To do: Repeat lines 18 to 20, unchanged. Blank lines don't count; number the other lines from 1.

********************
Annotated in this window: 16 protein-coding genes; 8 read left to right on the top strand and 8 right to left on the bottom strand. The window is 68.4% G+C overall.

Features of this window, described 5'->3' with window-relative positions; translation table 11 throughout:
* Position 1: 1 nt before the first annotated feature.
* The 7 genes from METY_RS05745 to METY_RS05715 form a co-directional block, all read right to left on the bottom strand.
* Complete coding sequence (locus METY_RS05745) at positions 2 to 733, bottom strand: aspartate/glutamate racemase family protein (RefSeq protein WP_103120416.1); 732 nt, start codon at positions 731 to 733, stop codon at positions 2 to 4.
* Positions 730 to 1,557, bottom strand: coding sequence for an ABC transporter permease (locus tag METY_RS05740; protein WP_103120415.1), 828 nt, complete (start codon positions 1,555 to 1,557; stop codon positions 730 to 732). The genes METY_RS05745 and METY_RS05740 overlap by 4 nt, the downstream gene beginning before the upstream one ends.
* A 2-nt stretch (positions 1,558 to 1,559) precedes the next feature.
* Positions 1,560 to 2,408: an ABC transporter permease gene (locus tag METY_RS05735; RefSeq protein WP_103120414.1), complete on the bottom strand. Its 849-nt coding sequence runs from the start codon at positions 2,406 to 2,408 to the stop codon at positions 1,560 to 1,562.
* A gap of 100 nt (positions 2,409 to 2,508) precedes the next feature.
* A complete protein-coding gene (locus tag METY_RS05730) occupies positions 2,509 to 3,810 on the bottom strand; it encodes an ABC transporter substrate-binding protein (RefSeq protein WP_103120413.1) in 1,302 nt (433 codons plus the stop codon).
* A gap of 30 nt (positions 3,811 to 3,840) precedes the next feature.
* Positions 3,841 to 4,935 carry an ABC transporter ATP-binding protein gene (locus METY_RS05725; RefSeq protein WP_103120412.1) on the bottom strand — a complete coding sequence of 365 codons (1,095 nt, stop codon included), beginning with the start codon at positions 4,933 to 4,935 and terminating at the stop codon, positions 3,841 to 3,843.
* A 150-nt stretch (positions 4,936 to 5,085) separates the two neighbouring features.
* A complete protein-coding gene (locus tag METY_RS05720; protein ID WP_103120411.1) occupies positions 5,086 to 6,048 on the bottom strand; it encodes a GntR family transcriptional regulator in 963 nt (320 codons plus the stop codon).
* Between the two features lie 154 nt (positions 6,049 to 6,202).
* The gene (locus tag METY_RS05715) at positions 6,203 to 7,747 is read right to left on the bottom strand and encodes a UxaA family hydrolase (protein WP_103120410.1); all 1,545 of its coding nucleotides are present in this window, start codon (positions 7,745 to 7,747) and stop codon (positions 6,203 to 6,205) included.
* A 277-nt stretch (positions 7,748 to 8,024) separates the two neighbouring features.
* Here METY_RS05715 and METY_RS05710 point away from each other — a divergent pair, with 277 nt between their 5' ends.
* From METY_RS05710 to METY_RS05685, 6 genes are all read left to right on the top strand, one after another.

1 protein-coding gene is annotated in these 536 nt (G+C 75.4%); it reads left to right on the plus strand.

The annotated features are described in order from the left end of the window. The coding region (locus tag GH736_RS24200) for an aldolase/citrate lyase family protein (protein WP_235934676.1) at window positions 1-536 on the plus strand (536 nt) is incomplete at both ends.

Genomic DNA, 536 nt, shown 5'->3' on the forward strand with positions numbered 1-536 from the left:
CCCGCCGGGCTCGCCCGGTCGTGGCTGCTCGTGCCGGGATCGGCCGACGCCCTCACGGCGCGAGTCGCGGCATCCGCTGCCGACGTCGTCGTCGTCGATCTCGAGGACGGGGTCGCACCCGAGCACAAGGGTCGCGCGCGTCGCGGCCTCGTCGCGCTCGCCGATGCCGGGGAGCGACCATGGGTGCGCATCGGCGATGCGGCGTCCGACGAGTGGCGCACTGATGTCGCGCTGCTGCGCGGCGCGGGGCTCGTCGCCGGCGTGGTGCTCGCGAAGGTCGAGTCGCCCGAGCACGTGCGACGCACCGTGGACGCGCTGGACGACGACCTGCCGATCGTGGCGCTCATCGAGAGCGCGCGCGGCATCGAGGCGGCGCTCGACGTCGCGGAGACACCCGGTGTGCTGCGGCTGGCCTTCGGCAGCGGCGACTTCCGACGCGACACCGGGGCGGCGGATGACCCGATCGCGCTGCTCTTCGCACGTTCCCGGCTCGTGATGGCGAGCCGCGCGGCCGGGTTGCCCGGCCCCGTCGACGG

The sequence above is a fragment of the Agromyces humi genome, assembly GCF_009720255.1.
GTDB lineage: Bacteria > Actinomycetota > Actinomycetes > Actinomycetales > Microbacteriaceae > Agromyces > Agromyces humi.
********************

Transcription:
* Here METY_RS05715 and METY_RS05710 point away from each other — a divergent pair, with 277 nt between their 5' ends.
* From METY_RS05710 to METY_RS05685, 6 genes are all read left to right on the top strand, one after another.

1 protein-coding gene is annotated in these 536 nt (G+C 75.4%); it reads left to right on the plus strand.